Senate to vote Tuesday on Biden's secretary of State pick

Senate to vote Tuesday on Biden's secretary of State pick

The Senate will vote Tuesday on Tony Blinken's nomination to be President Biden's secretary of State.  

The vote, set to take place at noon, is expected to make Blinken the fourth Senate-confirmed Cabinet pick for Biden and the second to be confirmed this week. 

Senate Majority Leader Charles SchumerChuck SchumerCentrists gain foothold in infrastructure talks; cyber attacks at center of Biden-Putin meeting Five takeaways on the Supreme Court's Obamacare decision Senate confirms Chris Inglis as first White House cyber czar MORE (D-N.Y.) scheduled Blinken's confirmation vote as the Senate wrapped up its work for Monday. 


The move came shortly after the Senate Foreign Relations Committee signed off on Blinken's nomination in a 15-3 vote on Monday, paving the way for it to be taken up on the Senate floor. 

GOP Sens. Ted CruzRafael (Ted) Edward CruzWhite House denies pausing military aid package to Ukraine Ted Cruz says critical race theory is as racist as 'Klansmen in white sheets' Pentagon pulling 'certain forces and capabilities,' including air defenses, from Middle East MORE (Texas), Rand PaulRandal (Rand) Howard PaulFauci says he puts 'very little weight in the craziness of condemning me' Senate confirms Biden pick for No. 2 role at Interior Rand Paul does not support a national minimum wage increase — and it's important to understand why MORE (Ky.) and John BarrassoJohn Anthony BarrassoDemocrats facing tough reelections back bipartisan infrastructure deal Judge halts Biden pause on new public lands oil leasing GOP senator: I want to make Biden a 'one-half-term president' MORE (Wyo.) opposed the nomination in committee. 

Democrats had hoped to confirm Blinken last week, but the Senate adjourned on Friday without taking up his nomination. 

"And as I said last week on the floor, the American people expect, and the Constitution requires, that we provide advice and consent to ensure that our top national security officials are confirmed in a timely matter. The office of the secretary of State is one of the most important national security positions in the government. It is fourth in the presidential line of succession. It cannot be left vacant," Sen. Bob MenendezRobert (Bob) MenendezSchumer says Senate will vote on repealing 2002 war authorization The Hill's Morning Report - Biden-Putin meeting to dominate the week Sanders drops bid to block Biden's Israel arms sale MORE (D-N.J.) said on Monday before the committee vote.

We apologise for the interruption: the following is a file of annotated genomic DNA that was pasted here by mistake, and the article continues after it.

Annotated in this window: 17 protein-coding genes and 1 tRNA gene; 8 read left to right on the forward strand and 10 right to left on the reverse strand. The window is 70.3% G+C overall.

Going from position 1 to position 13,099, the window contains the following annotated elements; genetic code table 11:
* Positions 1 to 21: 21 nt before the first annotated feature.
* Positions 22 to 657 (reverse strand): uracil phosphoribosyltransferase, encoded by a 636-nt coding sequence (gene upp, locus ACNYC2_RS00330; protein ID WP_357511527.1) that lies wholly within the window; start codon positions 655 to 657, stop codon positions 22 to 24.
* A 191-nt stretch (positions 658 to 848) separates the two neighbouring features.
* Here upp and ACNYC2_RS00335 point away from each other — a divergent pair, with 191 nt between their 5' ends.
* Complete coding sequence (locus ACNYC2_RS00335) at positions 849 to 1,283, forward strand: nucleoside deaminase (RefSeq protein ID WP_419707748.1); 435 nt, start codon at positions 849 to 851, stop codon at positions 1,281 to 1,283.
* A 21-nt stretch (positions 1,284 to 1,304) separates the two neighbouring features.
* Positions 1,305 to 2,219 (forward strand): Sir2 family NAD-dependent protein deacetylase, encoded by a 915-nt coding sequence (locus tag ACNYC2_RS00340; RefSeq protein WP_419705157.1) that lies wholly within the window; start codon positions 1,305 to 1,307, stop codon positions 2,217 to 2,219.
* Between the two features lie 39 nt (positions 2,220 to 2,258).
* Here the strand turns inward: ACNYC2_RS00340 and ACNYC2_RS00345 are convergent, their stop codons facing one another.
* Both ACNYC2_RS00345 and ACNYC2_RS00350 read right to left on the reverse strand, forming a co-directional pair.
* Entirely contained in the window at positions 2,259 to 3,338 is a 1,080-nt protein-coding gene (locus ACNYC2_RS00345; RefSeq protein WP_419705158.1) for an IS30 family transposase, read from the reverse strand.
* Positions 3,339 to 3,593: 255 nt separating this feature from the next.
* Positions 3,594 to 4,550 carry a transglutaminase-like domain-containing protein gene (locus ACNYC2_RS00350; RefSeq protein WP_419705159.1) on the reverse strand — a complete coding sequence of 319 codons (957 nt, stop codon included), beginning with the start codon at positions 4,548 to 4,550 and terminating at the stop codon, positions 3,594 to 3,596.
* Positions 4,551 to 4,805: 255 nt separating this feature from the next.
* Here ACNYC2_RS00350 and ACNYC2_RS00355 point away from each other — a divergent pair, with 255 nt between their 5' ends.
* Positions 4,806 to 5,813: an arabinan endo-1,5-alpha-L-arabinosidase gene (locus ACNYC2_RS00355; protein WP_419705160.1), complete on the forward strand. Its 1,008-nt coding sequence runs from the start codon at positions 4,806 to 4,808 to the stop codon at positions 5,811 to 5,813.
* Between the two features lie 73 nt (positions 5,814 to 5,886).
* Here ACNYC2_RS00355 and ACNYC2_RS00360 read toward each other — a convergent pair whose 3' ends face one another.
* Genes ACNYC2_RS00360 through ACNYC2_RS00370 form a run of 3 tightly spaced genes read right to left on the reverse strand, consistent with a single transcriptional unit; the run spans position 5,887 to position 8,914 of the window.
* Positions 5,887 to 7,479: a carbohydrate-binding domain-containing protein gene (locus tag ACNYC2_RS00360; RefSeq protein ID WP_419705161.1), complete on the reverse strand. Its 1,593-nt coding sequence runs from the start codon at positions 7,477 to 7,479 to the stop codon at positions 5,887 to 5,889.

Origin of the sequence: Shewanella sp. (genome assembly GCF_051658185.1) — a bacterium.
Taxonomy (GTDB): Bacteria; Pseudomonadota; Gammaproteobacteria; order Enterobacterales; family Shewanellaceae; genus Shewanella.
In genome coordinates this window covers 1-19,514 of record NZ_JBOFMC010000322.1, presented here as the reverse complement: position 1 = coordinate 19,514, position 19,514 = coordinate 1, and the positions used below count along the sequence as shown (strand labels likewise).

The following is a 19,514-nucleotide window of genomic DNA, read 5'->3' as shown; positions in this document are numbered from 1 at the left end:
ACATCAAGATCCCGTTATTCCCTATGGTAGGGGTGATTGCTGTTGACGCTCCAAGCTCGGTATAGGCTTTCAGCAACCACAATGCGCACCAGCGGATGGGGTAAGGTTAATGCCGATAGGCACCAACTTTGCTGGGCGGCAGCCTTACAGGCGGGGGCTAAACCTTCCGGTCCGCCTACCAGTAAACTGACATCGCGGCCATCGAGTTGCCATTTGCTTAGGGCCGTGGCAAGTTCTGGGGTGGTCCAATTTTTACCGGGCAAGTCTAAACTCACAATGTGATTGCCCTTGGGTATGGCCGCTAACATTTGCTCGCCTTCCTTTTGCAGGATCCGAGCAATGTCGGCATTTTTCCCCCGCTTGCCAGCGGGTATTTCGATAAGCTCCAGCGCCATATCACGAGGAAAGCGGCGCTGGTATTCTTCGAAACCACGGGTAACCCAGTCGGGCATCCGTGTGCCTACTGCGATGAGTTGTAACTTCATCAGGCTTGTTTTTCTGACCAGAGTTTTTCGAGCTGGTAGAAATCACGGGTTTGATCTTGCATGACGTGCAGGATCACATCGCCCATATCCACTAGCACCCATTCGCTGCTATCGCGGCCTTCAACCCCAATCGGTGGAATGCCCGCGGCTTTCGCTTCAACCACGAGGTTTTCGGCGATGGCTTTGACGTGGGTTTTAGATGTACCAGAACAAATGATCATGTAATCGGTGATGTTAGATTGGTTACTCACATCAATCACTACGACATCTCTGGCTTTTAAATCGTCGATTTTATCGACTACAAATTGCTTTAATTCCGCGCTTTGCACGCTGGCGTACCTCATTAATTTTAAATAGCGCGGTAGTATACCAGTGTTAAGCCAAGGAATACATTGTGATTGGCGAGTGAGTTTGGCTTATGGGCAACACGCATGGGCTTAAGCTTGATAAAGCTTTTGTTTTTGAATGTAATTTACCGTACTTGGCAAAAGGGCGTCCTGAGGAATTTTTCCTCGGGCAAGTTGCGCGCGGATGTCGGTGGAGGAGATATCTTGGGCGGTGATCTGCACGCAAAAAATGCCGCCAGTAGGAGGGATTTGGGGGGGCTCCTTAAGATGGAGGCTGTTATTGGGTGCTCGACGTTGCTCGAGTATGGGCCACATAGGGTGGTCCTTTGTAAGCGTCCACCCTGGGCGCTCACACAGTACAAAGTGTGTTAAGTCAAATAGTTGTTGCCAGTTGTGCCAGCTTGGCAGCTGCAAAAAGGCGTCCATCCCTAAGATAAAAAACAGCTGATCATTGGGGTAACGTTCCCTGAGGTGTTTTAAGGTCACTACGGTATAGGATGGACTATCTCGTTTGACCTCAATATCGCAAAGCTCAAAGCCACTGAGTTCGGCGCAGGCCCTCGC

The pace of Blinken's nomination is slightly slower than that of Hillary ClintonHillary Diane Rodham ClintonThe Memo: The center strikes back Democratic clamor grows for select committee on Jan. 6 attack White House denies pausing military aid package to Ukraine MORE's 2009 confirmation to the same post for then-President Obama. Clinton was confirmed on the second day of that Democratic administration. 


But it's still outpacing the confirmation of Rex TillersonRex Wayne TillersonHouse passes legislation to elevate cybersecurity at the State Department Biden's is not a leaky ship of state — not yet With salami-slicing and swarming tactics, China's aggression continues MORE, former President TrumpDonald TrumpMaria Bartiromo defends reporting: 'Keep trashing me, I'll keep telling the truth' The Memo: The center strikes back Republicans eye Nashville crack-up to gain House seat MORE's first secretary of State. Tillerson had his hearing before the Senate Foreign Relations Committee on Jan. 11 but wasn't confirmed by the full Senate until Feb. 1. 

Blinken, who was previously deputy secretary during the Obama administration and advised Biden during the campaign, testified before the Foreign Relations Committee last week. 

During his hearing, he pledged to increase cooperation with Congress and keep the U.S. Embassy to Israel in Jerusalem and faced a wide-ranging grilling on top foreign policy hot spots including the Middle East, China and Russia.